Changes are coming for the Los Angeles Rams heading into the 2023 season.
At this point we know that Sean McVay will return as head coach, but offensive coordinator Liam Coen has already left for Kentucky (by the way, this move smacks as a move where McVay is like ‘please go, so I don’t have to fire you’) and defensive coordinator Raheem Morris is likely also out the door.
The Rams finished 5-12 in 2022, the worst record ever for a defending Super Bowl champion, so it’s fair to say change is needed.
But does change work?
NFL teams usually have a handful of coaching changes on staff after each year, whether the team wins, loses or whatever. Assistant coaches move around to better positions, maybe they step back into a college position, or maybe they go back to a place they coached before.
It’s impossible to track down just whether wholesale changes on an NFL coaching staff – which is what the Rams are about to do – works or not. There’s no database of wide receiver coach changes in the NFL (by the way, that’s another total NFL lie, assistant coaches work wherever they’re needed, the titles are meaningless), but we can track what happens when a team with an established head coach changes both his OC and DC.
Since 2017, it’s happened 11 times in the NFL where a veteran head coach (in this case McVay) changed both his lieutenants. And would you believe it’s almost perfectly even whether it worked or not? The good news is one of the places it worked was for McVay and the Rams. No team changed both OCs and DCs heading into the 2022 season with the same head coach.
Here’s the list.
The year before: In 2016, Jay Gruden was the Washington head coach. The OC was a guy named Sean McVay and the DC was Joe Barry. Washington finished 8-7-1 with Kirk Cousins as starting quarterback. The offense ranked 12th in the NFL, the defense was 19.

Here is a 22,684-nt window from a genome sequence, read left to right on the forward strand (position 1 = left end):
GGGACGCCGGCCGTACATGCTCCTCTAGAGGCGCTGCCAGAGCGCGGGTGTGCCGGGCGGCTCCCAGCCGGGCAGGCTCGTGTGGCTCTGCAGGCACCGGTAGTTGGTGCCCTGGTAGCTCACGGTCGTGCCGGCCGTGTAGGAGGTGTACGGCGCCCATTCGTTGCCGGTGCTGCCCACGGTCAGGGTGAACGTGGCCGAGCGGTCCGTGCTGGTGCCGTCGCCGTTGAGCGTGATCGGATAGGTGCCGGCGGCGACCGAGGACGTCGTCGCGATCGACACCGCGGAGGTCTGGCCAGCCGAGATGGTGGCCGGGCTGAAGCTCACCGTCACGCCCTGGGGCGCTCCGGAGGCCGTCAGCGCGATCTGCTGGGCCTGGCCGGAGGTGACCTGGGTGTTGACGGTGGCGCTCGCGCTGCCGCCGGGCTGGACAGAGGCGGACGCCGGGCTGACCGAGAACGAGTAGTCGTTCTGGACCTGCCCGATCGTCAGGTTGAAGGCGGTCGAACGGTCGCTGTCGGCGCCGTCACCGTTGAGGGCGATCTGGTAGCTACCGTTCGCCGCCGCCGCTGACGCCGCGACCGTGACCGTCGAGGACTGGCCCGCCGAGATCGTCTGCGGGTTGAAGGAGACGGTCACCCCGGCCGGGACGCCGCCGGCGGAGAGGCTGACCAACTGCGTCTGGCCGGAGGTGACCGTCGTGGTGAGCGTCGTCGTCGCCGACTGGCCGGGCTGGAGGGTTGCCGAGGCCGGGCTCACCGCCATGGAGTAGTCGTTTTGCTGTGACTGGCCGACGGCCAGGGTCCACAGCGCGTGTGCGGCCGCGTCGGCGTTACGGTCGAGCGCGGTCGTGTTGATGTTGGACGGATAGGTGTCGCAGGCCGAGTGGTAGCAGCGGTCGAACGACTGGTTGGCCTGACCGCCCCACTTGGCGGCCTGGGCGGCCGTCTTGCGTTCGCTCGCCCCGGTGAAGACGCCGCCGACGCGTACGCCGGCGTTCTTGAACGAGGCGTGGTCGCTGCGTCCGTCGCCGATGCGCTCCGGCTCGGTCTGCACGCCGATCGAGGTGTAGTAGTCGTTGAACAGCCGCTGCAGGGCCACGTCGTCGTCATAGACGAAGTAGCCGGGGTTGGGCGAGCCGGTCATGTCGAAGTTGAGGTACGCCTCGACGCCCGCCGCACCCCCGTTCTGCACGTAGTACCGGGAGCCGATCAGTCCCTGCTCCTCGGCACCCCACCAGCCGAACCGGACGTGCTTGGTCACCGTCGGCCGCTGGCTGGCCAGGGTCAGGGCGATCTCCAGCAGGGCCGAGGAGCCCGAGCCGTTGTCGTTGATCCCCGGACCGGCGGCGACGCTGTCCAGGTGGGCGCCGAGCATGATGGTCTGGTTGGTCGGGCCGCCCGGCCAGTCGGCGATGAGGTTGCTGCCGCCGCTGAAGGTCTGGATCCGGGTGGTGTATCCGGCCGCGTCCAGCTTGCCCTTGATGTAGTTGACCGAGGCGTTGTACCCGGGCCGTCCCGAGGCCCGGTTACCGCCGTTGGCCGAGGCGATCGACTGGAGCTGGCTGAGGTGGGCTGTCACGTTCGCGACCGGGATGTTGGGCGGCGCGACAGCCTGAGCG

Next year: Gruden made himself the OC, and Greg Manusky stepped into the DC role. The team finished 7-9. Blah. Both the offense (16) and defense (27) sank in the rankings.
Did it work? No. Gruden got another year and a half before he was canned. Cousins went to the Vikings. McVay won a Super Bowl title. So it worked out for him.
The year before: 28-3 happened. The Falcons made the Super Bowl but blew a big lead and lost to New England in OT. Kyle Shanahan was the OC, Richard Smith was the DC. The offense was No. 1 in the league with Matt Ryan as MVP, the defense was 27th.
Next year: Head coach Dan Quinn brought in Steve Sarkisian as OC (now there’s a name from the past) and Marquand Manuel as DC. The offense sank to 15th in the NFL, defense rose to eighth. 28-3 lingered, but the Falcons did go 10-6 and make the playoffs, losing to the Eagles in the Divisional Round.
Did it work? Short-term, yes, but long-term no. You’ll see.
The year before: Seattle went 9-7 with Darrell Bevell as OC and Kris Richard as DC. Bevell was the scapegoat still for the Super Bowl loss. In 2017 with a young Russell Wilson, the Seahawks offense ranked 11th and the defense was 13th in the NFL.
Next year: Brian Schottenheimer was the Seahawks OC in 2018 and Ken Norton was named the DC. Both units improved and Seattle went 10-6 and lost in the wild card round to Dallas.
Did it work? Yes. You have to say it did.
Green Bay 2018
The year before: This is the year Aaron Rodgers broke his collarbone and everything in Packerland went to heck. They finished 7-9 with Edgar Bennett as OC and Dom Capers as the DC. Packers coach Mike McCarthy had to do something.